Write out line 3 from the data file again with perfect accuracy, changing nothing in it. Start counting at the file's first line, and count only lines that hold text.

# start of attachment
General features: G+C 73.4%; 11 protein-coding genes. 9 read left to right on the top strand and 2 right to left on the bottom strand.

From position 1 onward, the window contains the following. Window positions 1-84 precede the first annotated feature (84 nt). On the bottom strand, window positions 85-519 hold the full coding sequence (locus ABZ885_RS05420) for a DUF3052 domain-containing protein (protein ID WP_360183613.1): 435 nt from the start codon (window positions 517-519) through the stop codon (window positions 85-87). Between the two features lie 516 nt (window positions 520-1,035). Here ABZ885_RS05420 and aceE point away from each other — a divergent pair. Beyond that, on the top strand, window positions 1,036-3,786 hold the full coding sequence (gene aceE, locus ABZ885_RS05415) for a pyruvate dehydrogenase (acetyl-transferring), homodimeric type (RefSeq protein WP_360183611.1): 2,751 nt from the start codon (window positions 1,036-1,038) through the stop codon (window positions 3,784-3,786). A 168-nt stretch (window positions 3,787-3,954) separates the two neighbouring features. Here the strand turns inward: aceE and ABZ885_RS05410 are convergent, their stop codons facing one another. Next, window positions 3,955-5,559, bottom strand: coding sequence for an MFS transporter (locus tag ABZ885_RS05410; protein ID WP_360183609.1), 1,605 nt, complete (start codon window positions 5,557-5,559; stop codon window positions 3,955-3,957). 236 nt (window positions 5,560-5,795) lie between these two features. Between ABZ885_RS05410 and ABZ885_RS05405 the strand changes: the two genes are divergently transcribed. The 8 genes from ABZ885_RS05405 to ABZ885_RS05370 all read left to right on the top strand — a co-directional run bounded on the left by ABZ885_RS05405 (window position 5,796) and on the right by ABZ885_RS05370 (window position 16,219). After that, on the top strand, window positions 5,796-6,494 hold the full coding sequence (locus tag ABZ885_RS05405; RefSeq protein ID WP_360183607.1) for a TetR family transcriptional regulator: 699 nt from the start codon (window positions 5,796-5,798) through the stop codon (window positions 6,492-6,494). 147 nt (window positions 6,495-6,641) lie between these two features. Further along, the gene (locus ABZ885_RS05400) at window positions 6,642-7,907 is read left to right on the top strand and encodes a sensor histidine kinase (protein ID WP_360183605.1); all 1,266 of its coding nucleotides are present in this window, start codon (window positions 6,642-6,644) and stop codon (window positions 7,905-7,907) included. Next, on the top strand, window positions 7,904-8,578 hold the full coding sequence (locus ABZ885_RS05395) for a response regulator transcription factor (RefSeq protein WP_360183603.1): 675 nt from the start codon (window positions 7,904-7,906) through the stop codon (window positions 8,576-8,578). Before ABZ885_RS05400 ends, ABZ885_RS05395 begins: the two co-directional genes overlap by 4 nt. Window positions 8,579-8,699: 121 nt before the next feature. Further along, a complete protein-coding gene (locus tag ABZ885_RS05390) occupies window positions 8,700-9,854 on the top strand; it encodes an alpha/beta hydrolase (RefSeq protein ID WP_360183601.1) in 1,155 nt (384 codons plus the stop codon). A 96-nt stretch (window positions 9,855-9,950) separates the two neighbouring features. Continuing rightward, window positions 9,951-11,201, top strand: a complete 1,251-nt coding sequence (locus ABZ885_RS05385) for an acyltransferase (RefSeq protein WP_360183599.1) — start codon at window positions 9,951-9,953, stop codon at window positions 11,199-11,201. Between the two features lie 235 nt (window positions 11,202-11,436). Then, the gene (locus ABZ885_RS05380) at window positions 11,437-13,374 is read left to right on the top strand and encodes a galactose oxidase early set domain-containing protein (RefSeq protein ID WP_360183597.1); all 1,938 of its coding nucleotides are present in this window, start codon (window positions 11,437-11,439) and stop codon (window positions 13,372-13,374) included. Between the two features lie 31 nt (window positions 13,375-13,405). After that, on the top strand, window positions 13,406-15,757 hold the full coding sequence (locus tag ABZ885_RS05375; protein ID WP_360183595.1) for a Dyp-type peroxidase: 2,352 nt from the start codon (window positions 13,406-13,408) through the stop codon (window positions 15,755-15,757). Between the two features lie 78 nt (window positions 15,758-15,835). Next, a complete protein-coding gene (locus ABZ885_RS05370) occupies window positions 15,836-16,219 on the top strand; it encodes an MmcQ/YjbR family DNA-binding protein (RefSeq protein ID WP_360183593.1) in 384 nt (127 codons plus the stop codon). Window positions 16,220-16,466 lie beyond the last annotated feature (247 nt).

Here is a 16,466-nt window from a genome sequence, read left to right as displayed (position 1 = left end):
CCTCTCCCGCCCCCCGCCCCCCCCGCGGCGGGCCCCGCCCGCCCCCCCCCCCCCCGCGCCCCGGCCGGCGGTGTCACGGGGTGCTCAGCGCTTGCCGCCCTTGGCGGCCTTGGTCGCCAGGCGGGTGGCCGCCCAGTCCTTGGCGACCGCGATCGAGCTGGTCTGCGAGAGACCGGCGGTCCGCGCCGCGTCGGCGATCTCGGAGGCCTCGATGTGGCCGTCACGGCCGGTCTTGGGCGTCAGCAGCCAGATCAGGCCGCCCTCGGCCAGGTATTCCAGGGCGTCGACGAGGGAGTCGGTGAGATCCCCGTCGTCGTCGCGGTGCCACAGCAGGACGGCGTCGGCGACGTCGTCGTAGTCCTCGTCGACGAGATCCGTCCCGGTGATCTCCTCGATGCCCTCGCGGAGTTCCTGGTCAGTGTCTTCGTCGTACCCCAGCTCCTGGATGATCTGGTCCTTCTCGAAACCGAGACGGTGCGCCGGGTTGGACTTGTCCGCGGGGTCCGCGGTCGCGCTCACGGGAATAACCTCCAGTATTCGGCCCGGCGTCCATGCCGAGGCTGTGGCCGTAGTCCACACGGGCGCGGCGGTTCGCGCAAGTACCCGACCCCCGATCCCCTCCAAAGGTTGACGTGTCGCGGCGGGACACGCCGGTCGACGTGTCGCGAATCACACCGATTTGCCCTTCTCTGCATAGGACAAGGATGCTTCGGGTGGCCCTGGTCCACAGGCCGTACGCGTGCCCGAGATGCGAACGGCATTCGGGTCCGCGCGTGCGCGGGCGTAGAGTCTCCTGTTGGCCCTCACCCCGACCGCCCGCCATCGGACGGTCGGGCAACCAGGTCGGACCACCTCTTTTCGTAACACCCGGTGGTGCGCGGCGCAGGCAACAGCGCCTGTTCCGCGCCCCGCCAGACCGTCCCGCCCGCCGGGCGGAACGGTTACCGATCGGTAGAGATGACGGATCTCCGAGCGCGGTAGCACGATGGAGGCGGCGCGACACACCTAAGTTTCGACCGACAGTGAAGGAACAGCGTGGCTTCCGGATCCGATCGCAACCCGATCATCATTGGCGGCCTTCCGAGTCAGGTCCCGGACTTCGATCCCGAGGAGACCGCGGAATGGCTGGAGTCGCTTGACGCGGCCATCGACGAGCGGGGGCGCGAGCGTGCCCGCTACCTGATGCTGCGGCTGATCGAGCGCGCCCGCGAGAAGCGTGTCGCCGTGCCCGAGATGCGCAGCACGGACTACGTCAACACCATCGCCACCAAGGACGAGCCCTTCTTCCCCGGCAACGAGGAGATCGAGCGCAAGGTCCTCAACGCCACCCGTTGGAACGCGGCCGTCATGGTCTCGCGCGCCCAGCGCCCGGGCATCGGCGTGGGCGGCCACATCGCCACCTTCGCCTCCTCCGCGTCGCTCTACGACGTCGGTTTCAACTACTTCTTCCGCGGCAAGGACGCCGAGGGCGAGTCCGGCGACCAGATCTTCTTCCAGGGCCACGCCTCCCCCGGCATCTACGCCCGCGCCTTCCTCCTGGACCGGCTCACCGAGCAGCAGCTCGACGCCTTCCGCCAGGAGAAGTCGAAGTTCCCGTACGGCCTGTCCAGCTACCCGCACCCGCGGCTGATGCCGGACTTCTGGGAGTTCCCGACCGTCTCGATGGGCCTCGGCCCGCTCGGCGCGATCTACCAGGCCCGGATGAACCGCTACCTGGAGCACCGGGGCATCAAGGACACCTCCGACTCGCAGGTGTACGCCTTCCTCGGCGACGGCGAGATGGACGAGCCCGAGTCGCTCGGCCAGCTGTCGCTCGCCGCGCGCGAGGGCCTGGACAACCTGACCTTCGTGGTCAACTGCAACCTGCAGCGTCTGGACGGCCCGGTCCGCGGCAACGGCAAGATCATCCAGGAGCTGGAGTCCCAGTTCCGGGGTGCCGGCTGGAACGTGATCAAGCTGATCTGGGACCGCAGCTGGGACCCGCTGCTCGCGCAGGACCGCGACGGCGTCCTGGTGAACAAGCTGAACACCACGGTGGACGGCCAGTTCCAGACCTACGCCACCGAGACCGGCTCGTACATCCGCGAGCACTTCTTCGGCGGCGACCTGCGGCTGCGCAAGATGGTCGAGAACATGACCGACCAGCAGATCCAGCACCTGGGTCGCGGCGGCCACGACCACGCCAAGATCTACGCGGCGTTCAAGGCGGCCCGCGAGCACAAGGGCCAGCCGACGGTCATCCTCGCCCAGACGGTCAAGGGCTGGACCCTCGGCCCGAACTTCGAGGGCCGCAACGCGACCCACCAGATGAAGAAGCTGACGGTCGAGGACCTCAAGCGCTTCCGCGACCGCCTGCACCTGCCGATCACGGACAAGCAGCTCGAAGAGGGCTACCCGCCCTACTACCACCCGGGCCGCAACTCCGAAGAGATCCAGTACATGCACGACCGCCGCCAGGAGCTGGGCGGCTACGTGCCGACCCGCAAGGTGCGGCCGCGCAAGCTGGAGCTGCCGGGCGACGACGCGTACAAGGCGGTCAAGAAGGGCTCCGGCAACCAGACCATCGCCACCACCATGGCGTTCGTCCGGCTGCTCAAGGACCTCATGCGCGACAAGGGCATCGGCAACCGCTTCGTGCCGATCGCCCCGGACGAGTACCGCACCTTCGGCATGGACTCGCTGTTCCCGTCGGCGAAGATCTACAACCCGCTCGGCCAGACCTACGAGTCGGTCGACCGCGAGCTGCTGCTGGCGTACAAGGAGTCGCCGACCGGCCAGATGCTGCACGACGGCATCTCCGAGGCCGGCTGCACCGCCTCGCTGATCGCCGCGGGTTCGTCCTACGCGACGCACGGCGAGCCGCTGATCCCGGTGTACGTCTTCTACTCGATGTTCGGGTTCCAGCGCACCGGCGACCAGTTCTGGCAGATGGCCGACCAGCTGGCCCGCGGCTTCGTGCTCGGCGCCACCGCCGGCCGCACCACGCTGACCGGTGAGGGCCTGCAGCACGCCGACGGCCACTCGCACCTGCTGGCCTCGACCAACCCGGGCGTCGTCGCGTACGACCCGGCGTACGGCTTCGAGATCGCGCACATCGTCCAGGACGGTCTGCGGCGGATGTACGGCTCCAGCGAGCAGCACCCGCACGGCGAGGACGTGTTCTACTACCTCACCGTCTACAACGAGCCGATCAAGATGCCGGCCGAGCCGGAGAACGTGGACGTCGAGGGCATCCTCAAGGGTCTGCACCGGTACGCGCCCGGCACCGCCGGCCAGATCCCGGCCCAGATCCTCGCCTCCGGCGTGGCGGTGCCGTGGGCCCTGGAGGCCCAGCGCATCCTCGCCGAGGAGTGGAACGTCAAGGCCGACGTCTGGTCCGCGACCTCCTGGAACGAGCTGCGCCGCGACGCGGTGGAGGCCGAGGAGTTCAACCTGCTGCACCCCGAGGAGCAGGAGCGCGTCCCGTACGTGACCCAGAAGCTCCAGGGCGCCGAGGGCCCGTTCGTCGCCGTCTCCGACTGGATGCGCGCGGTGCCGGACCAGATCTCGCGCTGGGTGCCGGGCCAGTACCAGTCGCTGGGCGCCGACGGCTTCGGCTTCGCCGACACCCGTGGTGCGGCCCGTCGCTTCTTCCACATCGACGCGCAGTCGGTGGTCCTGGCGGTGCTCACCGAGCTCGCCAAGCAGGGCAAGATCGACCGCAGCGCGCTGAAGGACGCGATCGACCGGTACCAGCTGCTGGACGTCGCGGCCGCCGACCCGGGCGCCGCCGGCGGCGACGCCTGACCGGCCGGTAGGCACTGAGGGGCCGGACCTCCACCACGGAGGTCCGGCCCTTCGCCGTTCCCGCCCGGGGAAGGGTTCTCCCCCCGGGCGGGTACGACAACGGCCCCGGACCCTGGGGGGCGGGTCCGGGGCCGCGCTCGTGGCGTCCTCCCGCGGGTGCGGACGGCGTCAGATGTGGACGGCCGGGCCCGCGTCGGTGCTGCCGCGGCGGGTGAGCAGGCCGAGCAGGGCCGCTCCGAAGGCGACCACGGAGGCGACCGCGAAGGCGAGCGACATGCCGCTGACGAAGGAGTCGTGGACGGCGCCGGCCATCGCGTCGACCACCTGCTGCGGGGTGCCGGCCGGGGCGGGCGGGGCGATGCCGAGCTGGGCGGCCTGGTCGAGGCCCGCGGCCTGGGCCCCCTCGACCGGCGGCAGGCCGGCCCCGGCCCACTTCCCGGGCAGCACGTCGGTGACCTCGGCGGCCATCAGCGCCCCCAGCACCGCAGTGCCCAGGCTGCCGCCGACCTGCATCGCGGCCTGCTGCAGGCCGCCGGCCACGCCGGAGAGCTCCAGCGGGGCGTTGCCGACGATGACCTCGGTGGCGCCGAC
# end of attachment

Here is a 16,466-nt window from a genome sequence, read left to right as displayed (position 1 = left end):